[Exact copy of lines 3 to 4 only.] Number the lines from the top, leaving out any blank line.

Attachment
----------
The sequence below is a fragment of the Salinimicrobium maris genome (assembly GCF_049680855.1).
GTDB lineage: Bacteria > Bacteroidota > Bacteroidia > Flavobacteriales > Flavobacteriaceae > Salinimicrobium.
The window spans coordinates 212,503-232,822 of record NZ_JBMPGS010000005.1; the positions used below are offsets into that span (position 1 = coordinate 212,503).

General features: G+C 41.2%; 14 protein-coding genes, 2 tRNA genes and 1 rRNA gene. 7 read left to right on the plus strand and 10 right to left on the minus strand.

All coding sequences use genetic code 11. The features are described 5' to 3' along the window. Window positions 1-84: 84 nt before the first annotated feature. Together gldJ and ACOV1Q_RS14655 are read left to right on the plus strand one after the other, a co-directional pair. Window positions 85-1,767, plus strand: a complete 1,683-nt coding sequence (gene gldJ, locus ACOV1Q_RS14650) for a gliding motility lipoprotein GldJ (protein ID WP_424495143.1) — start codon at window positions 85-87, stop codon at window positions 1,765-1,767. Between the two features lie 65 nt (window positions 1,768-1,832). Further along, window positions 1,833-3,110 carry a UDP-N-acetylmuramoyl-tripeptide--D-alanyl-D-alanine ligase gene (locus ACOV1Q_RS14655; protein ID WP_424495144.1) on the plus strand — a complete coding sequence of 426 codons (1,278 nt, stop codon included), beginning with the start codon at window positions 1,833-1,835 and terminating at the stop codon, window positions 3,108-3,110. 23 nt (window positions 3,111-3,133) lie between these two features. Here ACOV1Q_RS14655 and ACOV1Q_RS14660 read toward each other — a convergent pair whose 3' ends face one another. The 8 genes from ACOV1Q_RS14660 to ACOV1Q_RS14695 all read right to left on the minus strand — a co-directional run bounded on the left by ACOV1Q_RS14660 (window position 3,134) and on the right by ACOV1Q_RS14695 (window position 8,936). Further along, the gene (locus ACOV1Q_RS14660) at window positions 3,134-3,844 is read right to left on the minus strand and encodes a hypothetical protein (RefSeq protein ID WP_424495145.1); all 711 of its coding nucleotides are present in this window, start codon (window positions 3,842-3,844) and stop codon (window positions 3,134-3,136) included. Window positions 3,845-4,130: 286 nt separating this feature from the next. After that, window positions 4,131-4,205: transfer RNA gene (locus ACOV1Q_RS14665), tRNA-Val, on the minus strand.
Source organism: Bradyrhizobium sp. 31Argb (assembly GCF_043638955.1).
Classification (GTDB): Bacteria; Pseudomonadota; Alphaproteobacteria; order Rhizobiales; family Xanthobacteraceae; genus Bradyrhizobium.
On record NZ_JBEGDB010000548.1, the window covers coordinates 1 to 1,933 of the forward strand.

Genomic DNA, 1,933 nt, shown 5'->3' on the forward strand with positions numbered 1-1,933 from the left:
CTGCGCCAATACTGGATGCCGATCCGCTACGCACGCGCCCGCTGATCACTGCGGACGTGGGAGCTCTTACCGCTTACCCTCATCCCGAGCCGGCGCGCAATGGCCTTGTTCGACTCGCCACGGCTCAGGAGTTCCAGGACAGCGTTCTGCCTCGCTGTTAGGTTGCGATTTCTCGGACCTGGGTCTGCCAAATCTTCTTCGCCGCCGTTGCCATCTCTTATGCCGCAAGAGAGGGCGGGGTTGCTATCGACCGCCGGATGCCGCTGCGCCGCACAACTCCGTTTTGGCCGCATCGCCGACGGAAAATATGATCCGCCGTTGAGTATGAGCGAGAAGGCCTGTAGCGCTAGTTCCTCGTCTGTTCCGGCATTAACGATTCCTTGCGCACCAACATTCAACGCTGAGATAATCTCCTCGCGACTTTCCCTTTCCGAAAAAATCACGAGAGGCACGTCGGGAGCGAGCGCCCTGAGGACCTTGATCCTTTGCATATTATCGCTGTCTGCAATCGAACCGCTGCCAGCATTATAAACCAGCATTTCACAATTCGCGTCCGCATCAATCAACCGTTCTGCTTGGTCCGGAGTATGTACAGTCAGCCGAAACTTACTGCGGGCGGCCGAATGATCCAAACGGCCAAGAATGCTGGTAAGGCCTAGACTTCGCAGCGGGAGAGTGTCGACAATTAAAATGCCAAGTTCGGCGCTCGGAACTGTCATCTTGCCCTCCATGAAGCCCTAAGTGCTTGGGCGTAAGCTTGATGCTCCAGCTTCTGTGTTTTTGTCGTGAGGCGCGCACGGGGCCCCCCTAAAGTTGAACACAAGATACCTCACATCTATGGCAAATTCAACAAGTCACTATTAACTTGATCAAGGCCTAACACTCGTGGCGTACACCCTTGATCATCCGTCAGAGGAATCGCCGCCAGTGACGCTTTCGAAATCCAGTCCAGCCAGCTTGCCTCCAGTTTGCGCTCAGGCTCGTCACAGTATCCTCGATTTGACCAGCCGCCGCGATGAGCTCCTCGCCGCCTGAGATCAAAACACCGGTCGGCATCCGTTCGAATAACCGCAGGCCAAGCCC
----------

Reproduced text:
The window spans coordinates 212,503-232,822 of record NZ_JBMPGS010000005.1; the positions used below are offsets into that span (position 1 = coordinate 212,503).

General features: G+C 41.2%; 14 protein-coding genes, 2 tRNA genes and 1 rRNA gene. 7 read left to right on the plus strand and 10 right to left on the minus strand.